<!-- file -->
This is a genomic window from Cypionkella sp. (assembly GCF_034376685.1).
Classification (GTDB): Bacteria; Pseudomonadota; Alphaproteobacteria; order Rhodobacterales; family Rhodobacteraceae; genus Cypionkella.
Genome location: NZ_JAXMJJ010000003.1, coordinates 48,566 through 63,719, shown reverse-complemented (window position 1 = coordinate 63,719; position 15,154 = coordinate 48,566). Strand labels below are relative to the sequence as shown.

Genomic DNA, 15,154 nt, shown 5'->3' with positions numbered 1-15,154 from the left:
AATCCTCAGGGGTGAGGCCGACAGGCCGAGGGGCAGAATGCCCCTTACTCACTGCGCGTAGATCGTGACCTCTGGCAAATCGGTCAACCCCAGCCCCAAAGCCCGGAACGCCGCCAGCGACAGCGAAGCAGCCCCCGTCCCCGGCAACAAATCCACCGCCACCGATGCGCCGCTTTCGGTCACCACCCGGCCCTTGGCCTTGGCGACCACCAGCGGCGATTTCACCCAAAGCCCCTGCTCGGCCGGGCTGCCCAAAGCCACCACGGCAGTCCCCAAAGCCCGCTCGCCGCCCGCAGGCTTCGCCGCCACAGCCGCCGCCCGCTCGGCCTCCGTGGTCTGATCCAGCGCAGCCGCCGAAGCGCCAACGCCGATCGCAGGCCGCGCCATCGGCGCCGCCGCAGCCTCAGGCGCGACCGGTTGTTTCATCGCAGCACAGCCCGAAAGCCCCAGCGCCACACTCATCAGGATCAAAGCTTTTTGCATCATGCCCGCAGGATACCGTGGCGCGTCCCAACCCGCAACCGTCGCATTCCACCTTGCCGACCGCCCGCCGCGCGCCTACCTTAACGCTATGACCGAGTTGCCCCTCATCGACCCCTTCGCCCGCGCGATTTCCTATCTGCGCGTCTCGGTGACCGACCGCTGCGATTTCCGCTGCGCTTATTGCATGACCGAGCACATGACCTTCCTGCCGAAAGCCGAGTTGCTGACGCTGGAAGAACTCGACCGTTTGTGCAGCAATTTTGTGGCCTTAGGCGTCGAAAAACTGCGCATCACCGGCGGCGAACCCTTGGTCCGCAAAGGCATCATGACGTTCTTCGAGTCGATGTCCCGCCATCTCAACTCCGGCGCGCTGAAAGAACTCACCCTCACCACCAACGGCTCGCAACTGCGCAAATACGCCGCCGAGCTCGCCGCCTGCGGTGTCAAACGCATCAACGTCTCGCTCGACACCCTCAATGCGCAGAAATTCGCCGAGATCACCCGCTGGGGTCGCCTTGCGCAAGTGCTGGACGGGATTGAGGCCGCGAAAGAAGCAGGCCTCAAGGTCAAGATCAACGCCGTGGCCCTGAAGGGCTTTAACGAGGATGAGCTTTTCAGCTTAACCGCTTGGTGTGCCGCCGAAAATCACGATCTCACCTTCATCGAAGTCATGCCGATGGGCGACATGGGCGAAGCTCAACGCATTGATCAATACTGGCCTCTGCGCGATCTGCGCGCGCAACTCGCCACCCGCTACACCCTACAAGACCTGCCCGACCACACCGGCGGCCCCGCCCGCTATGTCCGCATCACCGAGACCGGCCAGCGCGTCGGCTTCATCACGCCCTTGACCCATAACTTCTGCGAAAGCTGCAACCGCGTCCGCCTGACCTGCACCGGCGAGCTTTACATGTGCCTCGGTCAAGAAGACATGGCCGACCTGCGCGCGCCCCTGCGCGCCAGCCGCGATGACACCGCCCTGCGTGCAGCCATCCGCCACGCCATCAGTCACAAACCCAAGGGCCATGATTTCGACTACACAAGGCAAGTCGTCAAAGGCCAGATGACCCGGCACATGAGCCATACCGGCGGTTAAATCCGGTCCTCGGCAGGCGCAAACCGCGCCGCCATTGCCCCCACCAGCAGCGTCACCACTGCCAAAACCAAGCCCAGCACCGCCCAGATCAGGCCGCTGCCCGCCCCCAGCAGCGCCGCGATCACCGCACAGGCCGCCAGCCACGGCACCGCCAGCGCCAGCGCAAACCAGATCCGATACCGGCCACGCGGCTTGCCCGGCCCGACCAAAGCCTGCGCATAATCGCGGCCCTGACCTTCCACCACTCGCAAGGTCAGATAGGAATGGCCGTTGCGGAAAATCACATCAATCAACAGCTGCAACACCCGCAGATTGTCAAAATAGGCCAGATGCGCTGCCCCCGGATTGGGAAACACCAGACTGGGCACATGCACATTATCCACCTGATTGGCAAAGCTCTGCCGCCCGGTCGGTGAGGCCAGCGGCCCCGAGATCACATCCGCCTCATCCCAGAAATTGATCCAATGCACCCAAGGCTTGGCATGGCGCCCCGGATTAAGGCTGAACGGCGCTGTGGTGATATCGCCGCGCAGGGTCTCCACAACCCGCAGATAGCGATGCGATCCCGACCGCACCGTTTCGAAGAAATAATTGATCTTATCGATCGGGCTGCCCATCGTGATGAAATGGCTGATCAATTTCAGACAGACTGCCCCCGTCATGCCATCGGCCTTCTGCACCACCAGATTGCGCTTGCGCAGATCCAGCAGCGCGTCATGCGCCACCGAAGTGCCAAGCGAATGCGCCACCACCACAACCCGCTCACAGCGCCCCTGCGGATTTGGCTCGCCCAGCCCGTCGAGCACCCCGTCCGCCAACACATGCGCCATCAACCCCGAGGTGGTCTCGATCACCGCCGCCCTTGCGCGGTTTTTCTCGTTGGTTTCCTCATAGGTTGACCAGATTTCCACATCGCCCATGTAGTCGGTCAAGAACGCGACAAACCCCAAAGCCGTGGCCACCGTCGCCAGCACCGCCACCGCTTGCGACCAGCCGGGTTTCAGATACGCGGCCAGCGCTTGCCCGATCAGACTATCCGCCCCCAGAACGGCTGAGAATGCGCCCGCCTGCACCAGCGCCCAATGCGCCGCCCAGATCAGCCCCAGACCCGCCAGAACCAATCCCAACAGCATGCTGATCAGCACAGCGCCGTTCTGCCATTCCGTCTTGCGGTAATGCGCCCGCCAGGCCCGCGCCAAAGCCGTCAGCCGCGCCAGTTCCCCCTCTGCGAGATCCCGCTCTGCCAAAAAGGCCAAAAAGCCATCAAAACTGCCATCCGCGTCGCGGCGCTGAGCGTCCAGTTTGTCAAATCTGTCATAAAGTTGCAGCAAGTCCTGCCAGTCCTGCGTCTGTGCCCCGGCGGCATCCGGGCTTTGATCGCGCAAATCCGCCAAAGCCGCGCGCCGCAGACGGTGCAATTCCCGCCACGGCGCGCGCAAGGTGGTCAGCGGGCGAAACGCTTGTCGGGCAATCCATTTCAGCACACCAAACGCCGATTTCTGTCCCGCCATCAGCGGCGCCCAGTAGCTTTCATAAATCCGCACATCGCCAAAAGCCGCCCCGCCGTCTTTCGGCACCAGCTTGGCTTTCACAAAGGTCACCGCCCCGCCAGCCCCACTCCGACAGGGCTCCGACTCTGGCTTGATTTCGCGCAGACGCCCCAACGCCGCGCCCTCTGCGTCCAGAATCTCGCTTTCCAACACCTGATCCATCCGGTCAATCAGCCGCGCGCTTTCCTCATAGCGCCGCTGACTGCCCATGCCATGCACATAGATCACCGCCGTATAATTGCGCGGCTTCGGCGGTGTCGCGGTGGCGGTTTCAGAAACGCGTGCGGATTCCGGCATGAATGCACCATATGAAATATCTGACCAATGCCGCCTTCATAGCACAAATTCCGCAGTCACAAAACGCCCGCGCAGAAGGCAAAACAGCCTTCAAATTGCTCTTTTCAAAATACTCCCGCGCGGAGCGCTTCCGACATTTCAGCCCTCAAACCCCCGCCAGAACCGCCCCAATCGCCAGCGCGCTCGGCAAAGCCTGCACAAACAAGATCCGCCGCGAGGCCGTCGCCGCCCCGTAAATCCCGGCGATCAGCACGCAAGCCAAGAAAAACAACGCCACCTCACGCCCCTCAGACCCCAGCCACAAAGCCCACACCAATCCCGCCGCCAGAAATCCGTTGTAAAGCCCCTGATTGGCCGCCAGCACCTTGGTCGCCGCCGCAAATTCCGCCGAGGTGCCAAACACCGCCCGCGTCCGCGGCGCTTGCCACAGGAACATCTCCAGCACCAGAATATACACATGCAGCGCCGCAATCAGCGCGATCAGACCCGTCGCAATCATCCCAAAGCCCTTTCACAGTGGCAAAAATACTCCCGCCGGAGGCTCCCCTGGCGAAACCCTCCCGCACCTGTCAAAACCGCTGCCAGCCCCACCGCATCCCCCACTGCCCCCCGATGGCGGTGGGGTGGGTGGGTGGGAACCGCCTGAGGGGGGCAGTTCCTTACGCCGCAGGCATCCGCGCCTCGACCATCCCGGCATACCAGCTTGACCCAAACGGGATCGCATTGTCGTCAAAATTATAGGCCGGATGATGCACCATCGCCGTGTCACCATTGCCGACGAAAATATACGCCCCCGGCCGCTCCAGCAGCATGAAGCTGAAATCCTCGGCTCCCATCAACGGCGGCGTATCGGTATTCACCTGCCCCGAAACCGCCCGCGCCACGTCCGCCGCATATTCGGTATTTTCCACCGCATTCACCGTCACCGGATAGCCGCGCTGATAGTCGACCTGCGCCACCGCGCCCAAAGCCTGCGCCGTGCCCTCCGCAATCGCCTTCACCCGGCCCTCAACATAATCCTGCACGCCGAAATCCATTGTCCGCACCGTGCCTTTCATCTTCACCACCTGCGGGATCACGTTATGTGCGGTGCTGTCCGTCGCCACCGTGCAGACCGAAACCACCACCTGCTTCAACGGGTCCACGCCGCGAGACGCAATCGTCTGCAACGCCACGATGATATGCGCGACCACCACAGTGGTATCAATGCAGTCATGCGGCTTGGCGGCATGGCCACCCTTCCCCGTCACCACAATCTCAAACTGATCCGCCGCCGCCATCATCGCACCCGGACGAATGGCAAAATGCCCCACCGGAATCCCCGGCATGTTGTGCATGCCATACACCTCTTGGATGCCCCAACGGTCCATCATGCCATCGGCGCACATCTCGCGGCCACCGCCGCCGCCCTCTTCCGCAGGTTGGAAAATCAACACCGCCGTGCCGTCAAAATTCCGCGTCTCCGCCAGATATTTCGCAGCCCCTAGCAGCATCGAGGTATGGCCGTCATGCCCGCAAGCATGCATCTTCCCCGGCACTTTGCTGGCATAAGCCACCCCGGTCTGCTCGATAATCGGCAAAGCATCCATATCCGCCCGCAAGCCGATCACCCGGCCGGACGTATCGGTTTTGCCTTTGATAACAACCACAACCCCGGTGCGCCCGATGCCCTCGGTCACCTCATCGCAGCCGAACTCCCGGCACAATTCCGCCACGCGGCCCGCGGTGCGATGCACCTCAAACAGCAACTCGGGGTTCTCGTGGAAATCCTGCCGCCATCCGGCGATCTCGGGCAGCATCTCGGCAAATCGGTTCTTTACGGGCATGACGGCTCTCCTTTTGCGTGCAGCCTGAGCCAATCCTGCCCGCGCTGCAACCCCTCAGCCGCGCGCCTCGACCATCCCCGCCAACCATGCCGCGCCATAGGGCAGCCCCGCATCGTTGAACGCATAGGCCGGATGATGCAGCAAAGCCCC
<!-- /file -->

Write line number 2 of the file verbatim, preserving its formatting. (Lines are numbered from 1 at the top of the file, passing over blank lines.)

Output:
Classification (GTDB): Bacteria; Pseudomonadota; Alphaproteobacteria; order Rhodobacterales; family Rhodobacteraceae; genus Cypionkella.